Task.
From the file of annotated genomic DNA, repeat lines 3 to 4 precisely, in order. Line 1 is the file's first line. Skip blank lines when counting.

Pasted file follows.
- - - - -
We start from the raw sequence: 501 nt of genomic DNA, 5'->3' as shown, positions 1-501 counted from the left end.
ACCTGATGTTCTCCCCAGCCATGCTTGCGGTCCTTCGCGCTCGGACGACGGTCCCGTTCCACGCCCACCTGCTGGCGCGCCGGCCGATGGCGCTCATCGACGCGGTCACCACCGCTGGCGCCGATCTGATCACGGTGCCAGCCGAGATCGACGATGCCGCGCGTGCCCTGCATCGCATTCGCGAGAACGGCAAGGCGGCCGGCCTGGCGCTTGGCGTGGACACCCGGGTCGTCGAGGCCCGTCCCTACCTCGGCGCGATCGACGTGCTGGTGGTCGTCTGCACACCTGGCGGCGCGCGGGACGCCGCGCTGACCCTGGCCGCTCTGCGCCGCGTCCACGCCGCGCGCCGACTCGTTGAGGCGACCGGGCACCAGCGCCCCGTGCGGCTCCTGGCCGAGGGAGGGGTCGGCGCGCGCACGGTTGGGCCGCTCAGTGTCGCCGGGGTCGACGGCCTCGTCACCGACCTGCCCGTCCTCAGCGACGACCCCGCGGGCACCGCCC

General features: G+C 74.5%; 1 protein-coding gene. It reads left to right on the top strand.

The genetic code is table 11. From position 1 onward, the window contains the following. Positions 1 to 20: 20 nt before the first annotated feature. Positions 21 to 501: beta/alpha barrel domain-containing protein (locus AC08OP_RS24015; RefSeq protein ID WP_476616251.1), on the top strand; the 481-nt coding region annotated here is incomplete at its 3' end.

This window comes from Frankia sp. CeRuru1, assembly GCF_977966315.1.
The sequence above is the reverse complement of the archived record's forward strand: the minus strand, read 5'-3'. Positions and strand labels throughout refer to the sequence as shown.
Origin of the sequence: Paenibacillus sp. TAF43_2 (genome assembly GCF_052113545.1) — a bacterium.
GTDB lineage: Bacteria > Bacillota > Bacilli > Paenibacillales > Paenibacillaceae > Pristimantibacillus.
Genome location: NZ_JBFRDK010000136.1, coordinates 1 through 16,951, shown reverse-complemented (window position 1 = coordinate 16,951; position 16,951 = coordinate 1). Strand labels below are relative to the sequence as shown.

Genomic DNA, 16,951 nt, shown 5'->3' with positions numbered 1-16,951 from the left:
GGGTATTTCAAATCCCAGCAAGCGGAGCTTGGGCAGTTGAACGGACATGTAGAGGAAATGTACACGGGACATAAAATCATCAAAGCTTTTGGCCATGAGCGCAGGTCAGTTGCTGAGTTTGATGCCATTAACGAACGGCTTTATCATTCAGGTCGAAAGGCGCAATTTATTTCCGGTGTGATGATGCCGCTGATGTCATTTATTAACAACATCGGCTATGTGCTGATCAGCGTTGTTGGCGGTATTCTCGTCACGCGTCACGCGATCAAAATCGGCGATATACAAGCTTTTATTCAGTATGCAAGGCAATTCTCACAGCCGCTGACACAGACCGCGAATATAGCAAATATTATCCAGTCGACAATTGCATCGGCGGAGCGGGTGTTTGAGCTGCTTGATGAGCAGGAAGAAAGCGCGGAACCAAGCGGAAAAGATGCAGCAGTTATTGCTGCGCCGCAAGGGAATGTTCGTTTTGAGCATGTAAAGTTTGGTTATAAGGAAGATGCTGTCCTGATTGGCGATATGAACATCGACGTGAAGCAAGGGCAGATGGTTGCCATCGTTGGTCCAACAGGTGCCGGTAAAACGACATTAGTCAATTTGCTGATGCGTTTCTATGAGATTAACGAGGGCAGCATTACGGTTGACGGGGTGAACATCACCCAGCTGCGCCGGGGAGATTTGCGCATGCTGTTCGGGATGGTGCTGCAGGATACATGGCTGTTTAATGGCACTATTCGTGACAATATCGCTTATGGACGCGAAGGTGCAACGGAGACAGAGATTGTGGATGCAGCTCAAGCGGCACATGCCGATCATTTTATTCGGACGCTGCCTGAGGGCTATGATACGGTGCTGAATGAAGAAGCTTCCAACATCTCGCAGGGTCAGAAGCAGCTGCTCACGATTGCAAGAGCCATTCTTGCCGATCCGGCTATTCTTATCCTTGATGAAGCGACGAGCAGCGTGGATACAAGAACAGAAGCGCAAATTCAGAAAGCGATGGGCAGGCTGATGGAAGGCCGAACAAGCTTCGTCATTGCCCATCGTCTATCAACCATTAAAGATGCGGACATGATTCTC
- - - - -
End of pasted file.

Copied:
General features: G+C 74.5%; 1 protein-coding gene. It reads left to right on the top strand.

The genetic code is table 11. From position 1 onward, the window contains the following. Positions 1 to 20: 20 nt before the first annotated feature. Positions 21 to 501: beta/alpha barrel domain-containing protein (locus AC08OP_RS24015; RefSeq protein ID WP_476616251.1), on the top strand; the 481-nt coding region annotated here is incomplete at its 3' end.